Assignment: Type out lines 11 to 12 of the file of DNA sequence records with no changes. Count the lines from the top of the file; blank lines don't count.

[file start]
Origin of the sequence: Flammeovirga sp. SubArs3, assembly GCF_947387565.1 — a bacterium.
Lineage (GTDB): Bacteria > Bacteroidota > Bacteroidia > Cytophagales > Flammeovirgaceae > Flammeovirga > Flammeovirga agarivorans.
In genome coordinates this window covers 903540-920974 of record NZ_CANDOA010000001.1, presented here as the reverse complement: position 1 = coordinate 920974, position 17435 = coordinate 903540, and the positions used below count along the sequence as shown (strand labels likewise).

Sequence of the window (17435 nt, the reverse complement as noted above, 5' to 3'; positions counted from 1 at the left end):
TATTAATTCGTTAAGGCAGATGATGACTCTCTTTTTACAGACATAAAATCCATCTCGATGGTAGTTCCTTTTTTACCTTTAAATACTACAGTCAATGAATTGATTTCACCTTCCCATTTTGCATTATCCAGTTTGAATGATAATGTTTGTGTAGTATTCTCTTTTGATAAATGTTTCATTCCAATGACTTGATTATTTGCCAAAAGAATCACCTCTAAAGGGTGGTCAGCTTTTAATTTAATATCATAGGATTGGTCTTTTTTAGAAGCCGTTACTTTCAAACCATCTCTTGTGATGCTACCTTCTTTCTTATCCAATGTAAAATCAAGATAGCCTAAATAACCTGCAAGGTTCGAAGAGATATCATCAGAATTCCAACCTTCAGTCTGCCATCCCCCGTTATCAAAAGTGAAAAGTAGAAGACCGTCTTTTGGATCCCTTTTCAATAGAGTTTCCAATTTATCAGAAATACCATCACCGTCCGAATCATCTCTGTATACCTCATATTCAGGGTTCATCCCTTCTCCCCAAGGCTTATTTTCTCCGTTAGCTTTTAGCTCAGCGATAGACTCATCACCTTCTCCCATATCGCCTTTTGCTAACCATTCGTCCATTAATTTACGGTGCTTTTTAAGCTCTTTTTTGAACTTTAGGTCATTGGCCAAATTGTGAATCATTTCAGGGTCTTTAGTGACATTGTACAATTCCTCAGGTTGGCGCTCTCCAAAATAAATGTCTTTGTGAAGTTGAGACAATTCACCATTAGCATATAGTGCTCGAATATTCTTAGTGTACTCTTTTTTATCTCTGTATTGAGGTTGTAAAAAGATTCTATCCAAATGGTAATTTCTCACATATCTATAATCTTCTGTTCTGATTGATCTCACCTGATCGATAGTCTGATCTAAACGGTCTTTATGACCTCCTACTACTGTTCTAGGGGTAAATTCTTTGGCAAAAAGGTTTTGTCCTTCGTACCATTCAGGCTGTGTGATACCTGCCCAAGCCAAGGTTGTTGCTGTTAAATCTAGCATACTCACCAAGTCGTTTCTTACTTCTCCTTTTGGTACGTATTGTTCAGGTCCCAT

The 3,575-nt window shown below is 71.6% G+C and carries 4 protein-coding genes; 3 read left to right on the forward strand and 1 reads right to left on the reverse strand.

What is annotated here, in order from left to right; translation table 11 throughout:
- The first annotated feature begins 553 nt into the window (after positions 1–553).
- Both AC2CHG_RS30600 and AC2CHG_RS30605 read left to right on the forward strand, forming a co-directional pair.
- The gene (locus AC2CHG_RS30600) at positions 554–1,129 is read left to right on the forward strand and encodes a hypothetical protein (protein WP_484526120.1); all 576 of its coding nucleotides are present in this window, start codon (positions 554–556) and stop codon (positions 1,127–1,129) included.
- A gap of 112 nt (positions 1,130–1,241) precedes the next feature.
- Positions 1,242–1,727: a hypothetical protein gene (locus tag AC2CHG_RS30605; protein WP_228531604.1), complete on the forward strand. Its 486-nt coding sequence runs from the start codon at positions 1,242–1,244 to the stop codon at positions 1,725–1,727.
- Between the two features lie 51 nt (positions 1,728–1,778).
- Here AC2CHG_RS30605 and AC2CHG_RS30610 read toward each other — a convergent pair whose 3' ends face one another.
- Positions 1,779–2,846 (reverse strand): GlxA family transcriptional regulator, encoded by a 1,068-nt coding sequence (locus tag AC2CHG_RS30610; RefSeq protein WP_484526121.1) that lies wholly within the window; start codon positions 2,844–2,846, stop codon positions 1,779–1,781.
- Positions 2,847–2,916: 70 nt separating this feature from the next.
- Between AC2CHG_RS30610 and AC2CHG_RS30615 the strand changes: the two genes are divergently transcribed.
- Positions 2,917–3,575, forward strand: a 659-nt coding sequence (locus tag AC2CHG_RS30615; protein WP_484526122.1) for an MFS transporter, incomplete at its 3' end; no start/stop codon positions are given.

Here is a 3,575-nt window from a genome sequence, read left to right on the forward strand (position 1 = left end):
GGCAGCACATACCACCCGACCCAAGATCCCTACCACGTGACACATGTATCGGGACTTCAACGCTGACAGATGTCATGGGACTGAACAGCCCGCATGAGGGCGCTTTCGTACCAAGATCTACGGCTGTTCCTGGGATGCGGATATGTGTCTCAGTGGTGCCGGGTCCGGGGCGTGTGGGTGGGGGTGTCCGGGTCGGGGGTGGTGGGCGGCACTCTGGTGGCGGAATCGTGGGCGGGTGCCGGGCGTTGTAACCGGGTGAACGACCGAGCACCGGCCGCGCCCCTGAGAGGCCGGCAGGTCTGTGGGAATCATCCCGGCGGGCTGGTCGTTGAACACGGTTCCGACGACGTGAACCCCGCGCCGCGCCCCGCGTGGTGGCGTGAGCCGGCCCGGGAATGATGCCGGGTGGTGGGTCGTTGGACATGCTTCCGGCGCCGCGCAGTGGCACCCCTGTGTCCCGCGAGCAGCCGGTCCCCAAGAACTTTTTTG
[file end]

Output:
- A gap of 112 nt (positions 1,130–1,241) precedes the next feature.
- Positions 1,242–1,727: a hypothetical protein gene (locus tag AC2CHG_RS30605; protein WP_228531604.1), complete on the forward strand. Its 486-nt coding sequence runs from the start codon at positions 1,242–1,244 to the stop codon at positions 1,725–1,727.